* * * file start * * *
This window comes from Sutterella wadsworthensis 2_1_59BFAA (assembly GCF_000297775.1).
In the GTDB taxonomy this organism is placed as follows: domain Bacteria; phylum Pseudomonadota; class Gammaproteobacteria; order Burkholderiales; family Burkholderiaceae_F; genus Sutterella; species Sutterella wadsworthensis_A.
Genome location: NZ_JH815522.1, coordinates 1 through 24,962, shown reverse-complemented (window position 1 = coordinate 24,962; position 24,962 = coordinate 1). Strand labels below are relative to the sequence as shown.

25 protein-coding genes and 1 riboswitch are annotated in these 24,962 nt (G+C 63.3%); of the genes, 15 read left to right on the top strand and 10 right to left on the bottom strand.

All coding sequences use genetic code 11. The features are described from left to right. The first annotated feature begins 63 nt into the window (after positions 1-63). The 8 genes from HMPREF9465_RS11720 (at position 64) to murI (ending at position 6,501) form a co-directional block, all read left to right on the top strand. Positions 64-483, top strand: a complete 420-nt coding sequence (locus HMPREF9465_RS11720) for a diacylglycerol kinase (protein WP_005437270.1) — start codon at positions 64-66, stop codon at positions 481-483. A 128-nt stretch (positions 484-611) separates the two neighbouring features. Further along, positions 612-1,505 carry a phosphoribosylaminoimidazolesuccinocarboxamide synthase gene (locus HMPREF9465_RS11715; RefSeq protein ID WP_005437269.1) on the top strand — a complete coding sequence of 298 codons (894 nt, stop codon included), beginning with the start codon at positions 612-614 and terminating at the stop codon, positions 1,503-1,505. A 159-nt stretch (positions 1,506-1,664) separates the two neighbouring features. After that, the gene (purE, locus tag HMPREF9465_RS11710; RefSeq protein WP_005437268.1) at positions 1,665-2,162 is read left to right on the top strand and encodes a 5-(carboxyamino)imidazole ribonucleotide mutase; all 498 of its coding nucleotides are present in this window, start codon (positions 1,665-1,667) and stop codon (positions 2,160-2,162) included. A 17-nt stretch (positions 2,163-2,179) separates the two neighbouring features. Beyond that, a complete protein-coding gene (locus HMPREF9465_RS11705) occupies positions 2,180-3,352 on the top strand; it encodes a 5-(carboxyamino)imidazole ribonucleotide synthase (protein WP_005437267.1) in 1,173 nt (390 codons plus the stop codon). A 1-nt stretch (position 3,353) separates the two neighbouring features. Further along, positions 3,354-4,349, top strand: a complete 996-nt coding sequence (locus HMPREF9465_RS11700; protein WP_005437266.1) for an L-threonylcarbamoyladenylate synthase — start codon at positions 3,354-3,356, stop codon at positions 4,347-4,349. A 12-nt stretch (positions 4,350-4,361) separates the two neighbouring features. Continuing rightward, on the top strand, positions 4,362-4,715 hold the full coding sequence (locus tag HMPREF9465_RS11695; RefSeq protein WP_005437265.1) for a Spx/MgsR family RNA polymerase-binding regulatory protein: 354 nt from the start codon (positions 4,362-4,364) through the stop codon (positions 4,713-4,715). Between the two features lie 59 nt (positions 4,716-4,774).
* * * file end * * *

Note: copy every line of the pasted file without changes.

This window comes from Sutterella wadsworthensis 2_1_59BFAA (assembly GCF_000297775.1).
In the GTDB taxonomy this organism is placed as follows: domain Bacteria; phylum Pseudomonadota; class Gammaproteobacteria; order Burkholderiales; family Burkholderiaceae_F; genus Sutterella; species Sutterella wadsworthensis_A.
Genome location: NZ_JH815522.1, coordinates 1 through 24,962, shown reverse-complemented (window position 1 = coordinate 24,962; position 24,962 = coordinate 1). Strand labels below are relative to the sequence as shown.

25 protein-coding genes and 1 riboswitch are annotated in these 24,962 nt (G+C 63.3%); of the genes, 15 read left to right on the top strand and 10 right to left on the bottom strand.

All coding sequences use genetic code 11. The features are described from left to right. The first annotated feature begins 63 nt into the window (after positions 1-63). The 8 genes from HMPREF9465_RS11720 (at position 64) to murI (ending at position 6,501) form a co-directional block, all read left to right on the top strand. Positions 64-483, top strand: a complete 420-nt coding sequence (locus HMPREF9465_RS11720) for a diacylglycerol kinase (protein WP_005437270.1) — start codon at positions 64-66, stop codon at positions 481-483. A 128-nt stretch (positions 484-611) separates the two neighbouring features. Further along, positions 612-1,505 carry a phosphoribosylaminoimidazolesuccinocarboxamide synthase gene (locus HMPREF9465_RS11715; RefSeq protein ID WP_005437269.1) on the top strand — a complete coding sequence of 298 codons (894 nt, stop codon included), beginning with the start codon at positions 612-614 and terminating at the stop codon, positions 1,503-1,505. A 159-nt stretch (positions 1,506-1,664) separates the two neighbouring features. After that, the gene (purE, locus tag HMPREF9465_RS11710; RefSeq protein WP_005437268.1) at positions 1,665-2,162 is read left to right on the top strand and encodes a 5-(carboxyamino)imidazole ribonucleotide mutase; all 498 of its coding nucleotides are present in this window, start codon (positions 1,665-1,667) and stop codon (positions 2,160-2,162) included. A 17-nt stretch (positions 2,163-2,179) separates the two neighbouring features. Beyond that, a complete protein-coding gene (locus HMPREF9465_RS11705) occupies positions 2,180-3,352 on the top strand; it encodes a 5-(carboxyamino)imidazole ribonucleotide synthase (protein WP_005437267.1) in 1,173 nt (390 codons plus the stop codon). A 1-nt stretch (position 3,353) separates the two neighbouring features. Further along, positions 3,354-4,349, top strand: a complete 996-nt coding sequence (locus HMPREF9465_RS11700; protein WP_005437266.1) for an L-threonylcarbamoyladenylate synthase — start codon at positions 3,354-3,356, stop codon at positions 4,347-4,349. A 12-nt stretch (positions 4,350-4,361) separates the two neighbouring features. Continuing rightward, on the top strand, positions 4,362-4,715 hold the full coding sequence (locus tag HMPREF9465_RS11695; RefSeq protein WP_005437265.1) for a Spx/MgsR family RNA polymerase-binding regulatory protein: 354 nt from the start codon (positions 4,362-4,364) through the stop codon (positions 4,713-4,715). Between the two features lie 59 nt (positions 4,716-4,774).